Group recreational therapy: something for everyone

Engagement is the archenemy of dementia. That’s one of the chief reasons why life at The Mooring is brimming with activity. From one day to the next, housemates have access to a variety of options to venture out into the community, to interact with others and to experience the world around them through both new and familiar pastimes. And while nearly every entry on our calendar provides the opportunity for recreation – and the therapeutic benefits it carries – many activities are purposefully included to serve specific therapeutic ends. The fact that they’re also fun? That’s just icing on the cake. Some of those activities include: 

Horseback riding. Few activities have a more powerful impact than therapeutic horseback riding. Care partners routinely relate the transformative power of both riding on and caring for horses. These experiences go deep, stimulating cognitive responses that – temporarily – seem to almost neutralize many of dementia’s effects. 
Swimming. A regular favorite of both housemates and care partners, swim therapy stimulates responses nearly as powerful as our equestrian therapy work. When water-loving housemates take to the water, they react naturally – often showing little hesitation or confusion. The effects of our swimming sessions often begin with anticipation, and continue as recollections are enthusiastically shared over the course of the ensuing hours and days.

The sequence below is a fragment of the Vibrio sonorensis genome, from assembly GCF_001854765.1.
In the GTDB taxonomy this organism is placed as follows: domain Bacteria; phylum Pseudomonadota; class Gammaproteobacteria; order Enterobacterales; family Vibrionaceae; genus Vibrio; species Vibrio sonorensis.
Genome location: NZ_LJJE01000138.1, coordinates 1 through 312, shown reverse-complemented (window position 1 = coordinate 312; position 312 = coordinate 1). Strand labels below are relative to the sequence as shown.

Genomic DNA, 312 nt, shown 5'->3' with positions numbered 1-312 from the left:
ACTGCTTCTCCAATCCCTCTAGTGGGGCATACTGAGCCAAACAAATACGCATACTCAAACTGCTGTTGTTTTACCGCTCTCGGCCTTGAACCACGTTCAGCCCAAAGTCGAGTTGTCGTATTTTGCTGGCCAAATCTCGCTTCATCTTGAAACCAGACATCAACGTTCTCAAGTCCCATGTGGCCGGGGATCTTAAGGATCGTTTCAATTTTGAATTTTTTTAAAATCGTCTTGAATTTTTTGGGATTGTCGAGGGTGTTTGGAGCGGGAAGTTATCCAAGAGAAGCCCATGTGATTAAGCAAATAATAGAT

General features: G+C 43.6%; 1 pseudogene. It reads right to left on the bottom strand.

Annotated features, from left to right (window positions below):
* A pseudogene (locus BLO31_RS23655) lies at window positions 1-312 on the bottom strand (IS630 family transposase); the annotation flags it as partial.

Music. Studies have long evaluated the impact of music on individuals with progressive memory loss. The findings have been universally positive, and our experience with music-based recreational therapy supports those conclusions. At The Mooring, each housemate has an iPod loaded with playlists of individualized music. As we grow familiar with each housemate’s response to everyday situations, we often employ those iPods with headphones to anticipate situations that may prove stressful. In almost every instance, housemates are able to transition calmly through those periods, enabling them to resume normal activity without experiencing agitation or confusion. 

On at least a weekly basis, we also invite local musicians to perform at The Mooring, allowing housemates to enjoy both music and social interaction in a familiar, comfortable setting. We also attend musical performances in the community on a regular basis.